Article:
Journal of Undergraduate Research


event-related potential, electroencephalographic recordings, cognitive process


Family, Home, and Social Sciences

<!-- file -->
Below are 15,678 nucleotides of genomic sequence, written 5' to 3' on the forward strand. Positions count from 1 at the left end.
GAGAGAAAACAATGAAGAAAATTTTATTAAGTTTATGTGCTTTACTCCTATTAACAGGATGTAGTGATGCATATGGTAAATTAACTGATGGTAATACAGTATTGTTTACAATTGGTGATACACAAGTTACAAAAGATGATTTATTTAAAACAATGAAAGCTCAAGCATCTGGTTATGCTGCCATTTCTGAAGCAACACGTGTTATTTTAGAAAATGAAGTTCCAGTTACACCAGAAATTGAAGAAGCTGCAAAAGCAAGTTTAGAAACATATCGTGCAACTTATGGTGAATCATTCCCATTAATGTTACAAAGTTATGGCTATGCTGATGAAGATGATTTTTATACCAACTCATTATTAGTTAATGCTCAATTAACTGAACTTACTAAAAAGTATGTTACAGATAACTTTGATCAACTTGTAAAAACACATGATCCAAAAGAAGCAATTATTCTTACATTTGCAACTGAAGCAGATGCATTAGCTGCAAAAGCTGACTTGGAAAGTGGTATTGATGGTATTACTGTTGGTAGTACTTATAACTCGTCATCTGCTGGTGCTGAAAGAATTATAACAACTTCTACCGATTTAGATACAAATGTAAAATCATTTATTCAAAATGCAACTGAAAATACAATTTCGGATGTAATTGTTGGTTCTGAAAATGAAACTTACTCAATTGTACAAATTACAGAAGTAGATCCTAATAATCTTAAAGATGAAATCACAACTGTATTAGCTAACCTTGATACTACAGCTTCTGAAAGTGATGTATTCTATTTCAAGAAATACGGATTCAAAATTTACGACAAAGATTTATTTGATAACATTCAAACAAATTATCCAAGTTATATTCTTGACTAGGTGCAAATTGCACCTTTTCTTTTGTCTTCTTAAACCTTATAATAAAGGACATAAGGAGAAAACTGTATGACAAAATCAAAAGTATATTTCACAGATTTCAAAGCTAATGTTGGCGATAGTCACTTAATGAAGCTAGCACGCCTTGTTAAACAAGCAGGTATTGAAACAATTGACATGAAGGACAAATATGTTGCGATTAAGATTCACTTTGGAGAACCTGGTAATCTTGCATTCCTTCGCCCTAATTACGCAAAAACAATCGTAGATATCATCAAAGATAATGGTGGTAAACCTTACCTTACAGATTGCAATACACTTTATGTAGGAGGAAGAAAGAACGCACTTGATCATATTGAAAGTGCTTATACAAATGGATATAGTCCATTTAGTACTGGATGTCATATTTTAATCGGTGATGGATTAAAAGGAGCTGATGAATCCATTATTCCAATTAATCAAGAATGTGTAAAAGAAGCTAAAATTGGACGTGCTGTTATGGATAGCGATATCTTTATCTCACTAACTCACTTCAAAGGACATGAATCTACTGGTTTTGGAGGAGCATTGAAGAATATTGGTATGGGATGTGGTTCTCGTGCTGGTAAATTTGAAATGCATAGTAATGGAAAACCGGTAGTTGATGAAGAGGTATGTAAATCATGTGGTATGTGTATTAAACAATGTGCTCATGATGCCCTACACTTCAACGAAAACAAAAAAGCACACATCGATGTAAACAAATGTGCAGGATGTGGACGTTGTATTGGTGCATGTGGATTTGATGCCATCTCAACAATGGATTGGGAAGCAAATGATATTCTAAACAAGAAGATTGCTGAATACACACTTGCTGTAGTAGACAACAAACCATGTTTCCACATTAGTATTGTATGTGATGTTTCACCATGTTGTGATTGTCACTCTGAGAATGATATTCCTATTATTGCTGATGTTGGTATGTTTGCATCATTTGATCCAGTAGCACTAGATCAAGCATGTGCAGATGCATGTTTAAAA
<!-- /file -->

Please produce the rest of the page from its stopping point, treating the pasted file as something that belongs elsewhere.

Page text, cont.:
The event-related potential (ERP) method has led to major advances in the experimental exploration of the neurological correlates of human cognition (Luck, 2005). The usual process is to take EEG (electroencephalographic) recordings during a cognitive task. The recording is timelocked to a stimulus so that multiple trials can be averaged to amplify the signal of the resulting cognitive process. In past research studies, faculty and students in our Quantitative EEG Lab (qEEG) have discovered a way to isolate individual cognitive “bands” within a set of ERP waves. These cognitive bands have diagnostic utility. They can be used to identify personal characteristics such as male versus female, healthy controls versus a variety of neurological and psychiatric disorders, and academically strong students versus students on academic probation. In a recent study (Brown, et al., 2016) we were able to discriminate significantly between 75 subjects with mild Alzheimer’s disease and 95 healthy controls (Wilks’ lambda=.4297, p<.0001, R2=.5703). We found that the ability to discriminate between categories of persons is highly dependent on the kind of cognitive task used in the ERP studies. Unfortunately, the vast majority of ERP studies of cognition use the Oddball Paradigm, a task that is primarily visual and gives limited cognitive information. We found, for example, that the Sternberg Memory Search Paradigm, a better task for measuring cognition (Sternberg, 1966), is substantially stronger in identifying gender differences (R2=.946) among subjects, than is the Oddball Paradigm (R2=.803) in a comparable study. In looking for an additional cognitive task for use in our future studies, the NBack Task seems to be a good candidate. The goal of our research and development in the qEEG Lab is to find a biological marker of Alzheimer’s disease in its early stages, and this study should move us closer to that goal by finding a stronger cognitive task for investigating precisely the quantitative microstructure of cognitive processes in the brain.

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